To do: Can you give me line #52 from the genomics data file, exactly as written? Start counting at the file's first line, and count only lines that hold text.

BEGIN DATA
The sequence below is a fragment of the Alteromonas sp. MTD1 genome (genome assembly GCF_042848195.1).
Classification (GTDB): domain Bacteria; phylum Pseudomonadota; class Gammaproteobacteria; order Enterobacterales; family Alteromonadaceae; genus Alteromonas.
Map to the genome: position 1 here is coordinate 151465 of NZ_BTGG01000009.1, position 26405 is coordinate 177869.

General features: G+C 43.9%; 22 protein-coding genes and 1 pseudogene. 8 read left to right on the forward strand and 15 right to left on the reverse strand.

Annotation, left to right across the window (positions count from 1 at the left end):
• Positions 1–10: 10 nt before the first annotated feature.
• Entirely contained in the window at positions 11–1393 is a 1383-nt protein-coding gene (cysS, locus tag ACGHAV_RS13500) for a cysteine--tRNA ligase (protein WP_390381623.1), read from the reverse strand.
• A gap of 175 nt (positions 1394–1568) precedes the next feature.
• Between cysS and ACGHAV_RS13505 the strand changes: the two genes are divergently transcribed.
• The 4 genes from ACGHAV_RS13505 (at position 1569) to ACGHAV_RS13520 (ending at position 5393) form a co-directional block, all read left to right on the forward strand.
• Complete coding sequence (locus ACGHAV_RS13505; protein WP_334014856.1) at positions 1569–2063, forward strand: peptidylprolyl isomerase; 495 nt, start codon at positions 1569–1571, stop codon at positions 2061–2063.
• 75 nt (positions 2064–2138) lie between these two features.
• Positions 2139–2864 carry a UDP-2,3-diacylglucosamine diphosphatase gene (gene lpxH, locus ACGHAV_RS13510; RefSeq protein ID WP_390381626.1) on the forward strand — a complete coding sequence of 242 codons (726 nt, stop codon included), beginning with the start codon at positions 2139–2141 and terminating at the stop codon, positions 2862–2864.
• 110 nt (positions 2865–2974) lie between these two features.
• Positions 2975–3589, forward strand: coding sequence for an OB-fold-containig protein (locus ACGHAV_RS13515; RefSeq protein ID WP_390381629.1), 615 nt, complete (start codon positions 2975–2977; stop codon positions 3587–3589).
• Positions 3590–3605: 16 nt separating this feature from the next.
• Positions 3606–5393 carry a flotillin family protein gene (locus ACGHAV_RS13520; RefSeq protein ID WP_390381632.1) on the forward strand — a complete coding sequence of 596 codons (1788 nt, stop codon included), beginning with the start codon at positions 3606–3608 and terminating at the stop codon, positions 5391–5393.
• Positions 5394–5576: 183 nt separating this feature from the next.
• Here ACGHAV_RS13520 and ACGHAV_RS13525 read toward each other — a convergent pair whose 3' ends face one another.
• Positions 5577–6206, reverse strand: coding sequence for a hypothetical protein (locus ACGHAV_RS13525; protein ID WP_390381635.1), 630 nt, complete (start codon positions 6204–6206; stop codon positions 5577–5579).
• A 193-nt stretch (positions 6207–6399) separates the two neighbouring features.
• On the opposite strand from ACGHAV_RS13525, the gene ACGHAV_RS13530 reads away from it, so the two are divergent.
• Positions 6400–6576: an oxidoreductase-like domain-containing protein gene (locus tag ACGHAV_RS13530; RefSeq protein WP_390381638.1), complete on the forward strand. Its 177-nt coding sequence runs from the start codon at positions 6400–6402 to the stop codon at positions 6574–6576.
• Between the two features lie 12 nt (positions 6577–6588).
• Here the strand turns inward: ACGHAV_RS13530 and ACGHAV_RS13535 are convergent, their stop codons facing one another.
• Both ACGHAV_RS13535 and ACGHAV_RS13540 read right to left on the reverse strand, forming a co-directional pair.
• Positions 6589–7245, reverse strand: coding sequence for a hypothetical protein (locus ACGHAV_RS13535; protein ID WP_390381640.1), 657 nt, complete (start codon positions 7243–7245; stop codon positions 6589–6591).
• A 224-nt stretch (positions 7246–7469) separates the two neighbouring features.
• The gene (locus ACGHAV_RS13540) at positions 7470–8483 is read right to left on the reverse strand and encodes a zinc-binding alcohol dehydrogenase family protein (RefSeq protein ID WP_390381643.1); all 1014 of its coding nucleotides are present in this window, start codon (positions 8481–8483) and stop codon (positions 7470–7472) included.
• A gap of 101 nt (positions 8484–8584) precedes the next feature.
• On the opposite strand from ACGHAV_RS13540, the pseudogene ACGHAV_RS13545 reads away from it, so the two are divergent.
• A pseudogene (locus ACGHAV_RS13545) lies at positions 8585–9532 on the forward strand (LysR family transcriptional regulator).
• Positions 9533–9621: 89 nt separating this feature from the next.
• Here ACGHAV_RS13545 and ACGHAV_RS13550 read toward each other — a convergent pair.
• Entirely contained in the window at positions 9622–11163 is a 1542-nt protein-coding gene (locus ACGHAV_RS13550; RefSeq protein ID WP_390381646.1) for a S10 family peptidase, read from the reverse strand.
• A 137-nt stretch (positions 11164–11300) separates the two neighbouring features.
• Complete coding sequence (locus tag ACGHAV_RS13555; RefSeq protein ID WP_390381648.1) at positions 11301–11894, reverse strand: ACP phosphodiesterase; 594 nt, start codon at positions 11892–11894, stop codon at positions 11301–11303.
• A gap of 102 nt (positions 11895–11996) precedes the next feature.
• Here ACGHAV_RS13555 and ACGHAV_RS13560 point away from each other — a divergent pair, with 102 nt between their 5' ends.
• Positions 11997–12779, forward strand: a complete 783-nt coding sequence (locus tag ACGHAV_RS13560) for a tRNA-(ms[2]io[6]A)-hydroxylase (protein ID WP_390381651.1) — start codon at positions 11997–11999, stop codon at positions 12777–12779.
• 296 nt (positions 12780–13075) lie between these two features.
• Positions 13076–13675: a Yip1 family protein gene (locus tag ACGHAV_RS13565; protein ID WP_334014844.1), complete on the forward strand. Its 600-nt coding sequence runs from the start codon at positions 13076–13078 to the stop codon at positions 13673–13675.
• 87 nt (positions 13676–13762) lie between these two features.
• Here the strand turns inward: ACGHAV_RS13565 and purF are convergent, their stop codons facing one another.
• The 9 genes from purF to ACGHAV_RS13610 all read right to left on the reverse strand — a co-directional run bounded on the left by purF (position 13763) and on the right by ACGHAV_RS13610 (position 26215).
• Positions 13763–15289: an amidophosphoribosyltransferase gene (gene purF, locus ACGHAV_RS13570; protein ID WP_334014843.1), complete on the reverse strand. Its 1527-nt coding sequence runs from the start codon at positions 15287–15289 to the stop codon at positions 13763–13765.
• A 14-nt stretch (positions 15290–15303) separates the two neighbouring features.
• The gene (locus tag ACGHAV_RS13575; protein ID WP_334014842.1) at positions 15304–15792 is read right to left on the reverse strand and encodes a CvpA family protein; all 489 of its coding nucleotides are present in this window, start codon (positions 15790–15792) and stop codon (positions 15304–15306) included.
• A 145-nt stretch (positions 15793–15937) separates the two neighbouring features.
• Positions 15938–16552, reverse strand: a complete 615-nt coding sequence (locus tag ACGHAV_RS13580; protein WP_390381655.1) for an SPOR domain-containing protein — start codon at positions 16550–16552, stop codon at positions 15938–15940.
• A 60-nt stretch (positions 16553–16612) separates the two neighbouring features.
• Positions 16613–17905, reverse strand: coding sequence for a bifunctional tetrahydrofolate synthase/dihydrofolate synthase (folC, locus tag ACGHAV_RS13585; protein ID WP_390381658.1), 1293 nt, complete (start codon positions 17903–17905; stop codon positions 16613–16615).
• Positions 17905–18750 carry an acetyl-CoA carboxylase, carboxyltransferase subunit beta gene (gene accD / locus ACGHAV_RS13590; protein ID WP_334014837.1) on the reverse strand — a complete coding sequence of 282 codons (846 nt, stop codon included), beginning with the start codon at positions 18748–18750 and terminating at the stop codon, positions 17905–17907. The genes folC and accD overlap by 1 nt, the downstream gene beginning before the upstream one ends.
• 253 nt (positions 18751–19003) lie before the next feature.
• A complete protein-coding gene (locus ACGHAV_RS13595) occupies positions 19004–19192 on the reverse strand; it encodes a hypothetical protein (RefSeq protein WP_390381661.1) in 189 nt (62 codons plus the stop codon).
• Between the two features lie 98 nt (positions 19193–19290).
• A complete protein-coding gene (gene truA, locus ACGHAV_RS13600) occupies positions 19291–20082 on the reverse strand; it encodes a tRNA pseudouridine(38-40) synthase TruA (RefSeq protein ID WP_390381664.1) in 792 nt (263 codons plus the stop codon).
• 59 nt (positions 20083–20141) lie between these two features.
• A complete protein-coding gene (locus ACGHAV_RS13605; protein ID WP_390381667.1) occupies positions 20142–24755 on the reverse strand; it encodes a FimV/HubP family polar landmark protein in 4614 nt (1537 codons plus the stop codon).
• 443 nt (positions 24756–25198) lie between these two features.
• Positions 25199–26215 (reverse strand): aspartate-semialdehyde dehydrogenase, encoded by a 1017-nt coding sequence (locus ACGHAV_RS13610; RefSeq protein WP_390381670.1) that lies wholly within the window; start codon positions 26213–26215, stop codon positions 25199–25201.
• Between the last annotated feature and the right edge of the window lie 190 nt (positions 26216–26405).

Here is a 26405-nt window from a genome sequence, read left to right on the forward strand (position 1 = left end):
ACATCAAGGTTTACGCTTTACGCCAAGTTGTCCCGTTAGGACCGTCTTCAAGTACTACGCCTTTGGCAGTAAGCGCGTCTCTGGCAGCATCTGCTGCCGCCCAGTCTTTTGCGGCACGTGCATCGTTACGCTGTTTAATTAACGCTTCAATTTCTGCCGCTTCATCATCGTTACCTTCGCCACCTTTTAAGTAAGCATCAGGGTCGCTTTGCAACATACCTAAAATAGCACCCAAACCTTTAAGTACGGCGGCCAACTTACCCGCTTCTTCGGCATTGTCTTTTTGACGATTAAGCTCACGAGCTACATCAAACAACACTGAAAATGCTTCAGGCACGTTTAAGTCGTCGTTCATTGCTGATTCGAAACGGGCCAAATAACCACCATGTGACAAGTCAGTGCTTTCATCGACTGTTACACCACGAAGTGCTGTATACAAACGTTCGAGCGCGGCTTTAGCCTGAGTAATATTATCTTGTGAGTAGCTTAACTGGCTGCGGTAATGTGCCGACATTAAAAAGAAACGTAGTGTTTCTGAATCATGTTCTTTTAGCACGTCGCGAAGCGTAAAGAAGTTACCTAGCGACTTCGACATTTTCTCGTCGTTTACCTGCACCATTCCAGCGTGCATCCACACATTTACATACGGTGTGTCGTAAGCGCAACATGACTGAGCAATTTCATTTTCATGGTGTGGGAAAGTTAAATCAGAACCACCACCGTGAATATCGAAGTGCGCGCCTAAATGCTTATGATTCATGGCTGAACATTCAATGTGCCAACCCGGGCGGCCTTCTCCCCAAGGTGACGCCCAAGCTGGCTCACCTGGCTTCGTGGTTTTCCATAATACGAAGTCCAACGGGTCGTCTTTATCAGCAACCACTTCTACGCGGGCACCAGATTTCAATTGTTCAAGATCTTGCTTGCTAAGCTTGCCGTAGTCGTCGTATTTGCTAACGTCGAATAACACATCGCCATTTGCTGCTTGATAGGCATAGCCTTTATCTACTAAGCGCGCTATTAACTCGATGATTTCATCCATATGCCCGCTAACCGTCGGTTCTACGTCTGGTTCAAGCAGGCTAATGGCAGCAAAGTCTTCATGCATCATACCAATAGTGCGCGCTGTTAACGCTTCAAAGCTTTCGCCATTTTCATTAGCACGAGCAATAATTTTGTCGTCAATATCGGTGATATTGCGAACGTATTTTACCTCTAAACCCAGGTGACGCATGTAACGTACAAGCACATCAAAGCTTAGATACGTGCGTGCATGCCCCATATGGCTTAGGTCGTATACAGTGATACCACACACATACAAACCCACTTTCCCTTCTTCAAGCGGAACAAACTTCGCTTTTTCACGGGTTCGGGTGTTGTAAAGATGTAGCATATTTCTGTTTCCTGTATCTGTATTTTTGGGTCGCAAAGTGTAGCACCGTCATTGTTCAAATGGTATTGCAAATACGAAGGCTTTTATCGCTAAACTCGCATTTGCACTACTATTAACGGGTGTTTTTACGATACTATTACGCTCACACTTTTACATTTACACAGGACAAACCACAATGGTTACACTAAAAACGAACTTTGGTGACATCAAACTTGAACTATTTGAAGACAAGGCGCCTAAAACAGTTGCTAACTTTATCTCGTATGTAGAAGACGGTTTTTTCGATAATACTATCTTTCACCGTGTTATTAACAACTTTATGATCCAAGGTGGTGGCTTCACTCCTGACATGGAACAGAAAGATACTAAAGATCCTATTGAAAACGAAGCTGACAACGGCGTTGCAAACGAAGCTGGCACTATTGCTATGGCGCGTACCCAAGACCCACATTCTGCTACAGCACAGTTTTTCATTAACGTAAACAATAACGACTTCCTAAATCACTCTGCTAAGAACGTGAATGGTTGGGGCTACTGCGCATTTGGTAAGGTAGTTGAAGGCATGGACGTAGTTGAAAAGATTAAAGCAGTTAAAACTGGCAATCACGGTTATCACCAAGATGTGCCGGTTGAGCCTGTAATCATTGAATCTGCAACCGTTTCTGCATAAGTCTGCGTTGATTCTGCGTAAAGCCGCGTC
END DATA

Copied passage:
• Positions 16613–17905, reverse strand: coding sequence for a bifunctional tetrahydrofolate synthase/dihydrofolate synthase (folC, locus tag ACGHAV_RS13585; protein ID WP_390381658.1), 1293 nt, complete (start codon positions 17903–17905; stop codon positions 16613–16615).